Burch is a McCardellite through and through. After first coming across the designer’s work in her art history studies at the University of Pennsylvania, she found herself thinking about her again when her husband, Pierre-Yves Roussel, took over as CEO in 2019. “I gave up that title and role, and was able to actually have some time to think about design,” she explains. “I wanted to try to make it a little more personal to me.”

McCardell was one of the first figures who came to mind. For her Spring 2022 collection, she created a handful of gingham and plaid dresses made in homage to McCardell, with a fitted waist and pleated skirt in a breezy silk. It’s one of the few dresses I have tried on in the past several years that has fit me like a glove, requiring no trips to the tailor, and actually making me look better instead of merely cooler—as I put it to Burch, when I put it on, I feel as though it enhances me. (She continued the design for the fall season.)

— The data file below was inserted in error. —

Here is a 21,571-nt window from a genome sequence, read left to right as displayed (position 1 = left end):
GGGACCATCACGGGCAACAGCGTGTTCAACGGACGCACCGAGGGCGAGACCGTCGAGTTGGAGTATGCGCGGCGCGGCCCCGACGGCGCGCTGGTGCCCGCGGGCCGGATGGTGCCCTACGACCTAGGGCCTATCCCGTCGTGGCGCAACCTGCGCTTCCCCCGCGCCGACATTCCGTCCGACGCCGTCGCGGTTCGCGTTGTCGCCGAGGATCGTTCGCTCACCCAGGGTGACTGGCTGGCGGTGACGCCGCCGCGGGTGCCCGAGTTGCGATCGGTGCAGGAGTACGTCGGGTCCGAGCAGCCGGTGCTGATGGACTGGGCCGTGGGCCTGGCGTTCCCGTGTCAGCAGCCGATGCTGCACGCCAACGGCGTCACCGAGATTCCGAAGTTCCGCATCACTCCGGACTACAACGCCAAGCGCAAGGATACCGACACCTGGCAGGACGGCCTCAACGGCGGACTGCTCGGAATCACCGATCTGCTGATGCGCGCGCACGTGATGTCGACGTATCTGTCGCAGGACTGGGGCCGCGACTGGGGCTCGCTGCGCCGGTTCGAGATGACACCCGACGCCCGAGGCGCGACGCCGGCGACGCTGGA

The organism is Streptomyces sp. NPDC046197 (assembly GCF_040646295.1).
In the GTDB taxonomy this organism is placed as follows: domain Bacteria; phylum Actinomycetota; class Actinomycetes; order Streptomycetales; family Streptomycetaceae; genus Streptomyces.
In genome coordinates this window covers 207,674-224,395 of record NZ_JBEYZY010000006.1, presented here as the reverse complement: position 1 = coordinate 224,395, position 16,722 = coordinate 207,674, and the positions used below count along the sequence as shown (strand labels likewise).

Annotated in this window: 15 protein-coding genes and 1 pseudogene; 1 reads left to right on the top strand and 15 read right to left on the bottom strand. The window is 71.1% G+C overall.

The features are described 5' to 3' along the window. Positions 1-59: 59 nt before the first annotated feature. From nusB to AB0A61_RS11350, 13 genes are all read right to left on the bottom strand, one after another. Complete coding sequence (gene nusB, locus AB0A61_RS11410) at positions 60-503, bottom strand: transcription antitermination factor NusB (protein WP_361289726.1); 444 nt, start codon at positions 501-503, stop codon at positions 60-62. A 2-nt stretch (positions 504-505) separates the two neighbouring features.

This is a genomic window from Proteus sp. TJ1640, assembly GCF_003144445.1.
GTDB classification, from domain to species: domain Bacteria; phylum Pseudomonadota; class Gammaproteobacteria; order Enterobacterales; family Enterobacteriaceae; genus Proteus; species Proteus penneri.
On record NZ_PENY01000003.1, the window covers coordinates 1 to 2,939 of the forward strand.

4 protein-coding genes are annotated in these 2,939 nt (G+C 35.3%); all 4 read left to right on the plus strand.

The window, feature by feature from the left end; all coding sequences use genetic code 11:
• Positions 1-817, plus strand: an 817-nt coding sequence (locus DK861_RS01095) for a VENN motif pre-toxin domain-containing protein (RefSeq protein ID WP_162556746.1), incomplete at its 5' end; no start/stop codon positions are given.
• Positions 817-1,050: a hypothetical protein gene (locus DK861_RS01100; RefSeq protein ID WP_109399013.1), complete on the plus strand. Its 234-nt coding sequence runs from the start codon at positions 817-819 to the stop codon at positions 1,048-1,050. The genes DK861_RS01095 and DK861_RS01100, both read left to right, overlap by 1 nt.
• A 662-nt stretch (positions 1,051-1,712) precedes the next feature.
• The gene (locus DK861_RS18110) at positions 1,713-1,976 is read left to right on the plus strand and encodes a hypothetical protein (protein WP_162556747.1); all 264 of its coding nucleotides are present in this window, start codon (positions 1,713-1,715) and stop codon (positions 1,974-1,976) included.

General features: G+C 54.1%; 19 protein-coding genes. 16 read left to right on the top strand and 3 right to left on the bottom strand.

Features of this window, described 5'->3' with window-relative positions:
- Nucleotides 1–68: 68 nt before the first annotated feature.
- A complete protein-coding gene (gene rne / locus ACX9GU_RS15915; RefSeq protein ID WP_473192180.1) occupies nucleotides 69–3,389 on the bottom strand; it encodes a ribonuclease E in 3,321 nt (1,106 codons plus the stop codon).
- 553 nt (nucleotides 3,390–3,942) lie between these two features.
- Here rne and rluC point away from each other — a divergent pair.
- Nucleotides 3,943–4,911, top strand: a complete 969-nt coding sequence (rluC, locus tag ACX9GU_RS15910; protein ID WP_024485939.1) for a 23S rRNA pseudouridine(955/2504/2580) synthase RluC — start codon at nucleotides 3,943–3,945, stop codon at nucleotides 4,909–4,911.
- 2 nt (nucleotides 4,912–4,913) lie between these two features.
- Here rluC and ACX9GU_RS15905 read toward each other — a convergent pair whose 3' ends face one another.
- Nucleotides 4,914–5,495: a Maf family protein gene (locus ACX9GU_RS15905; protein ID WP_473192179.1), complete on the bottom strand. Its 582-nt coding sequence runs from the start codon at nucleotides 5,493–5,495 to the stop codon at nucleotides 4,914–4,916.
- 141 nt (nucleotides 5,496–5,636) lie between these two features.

The reason for this was McCardell’s own inherent modernity. Her designs were feminine and occasionally romantic, but mostly they were strong and versatile. High fashion designers now too rarely think about how fabrics and silhouettes might complement or fit into a woman’s life, instead focusing on commerciality or wild creativity. “She wasn’t looking to couture in Paris,” says Burch. “In fact, they were looking at her. And she was going against every stereotype, every norm, and borrowing from sport. And also from menswear—I’ve always been fascinated with that feminine-masculine idea of what it means to create your own style.”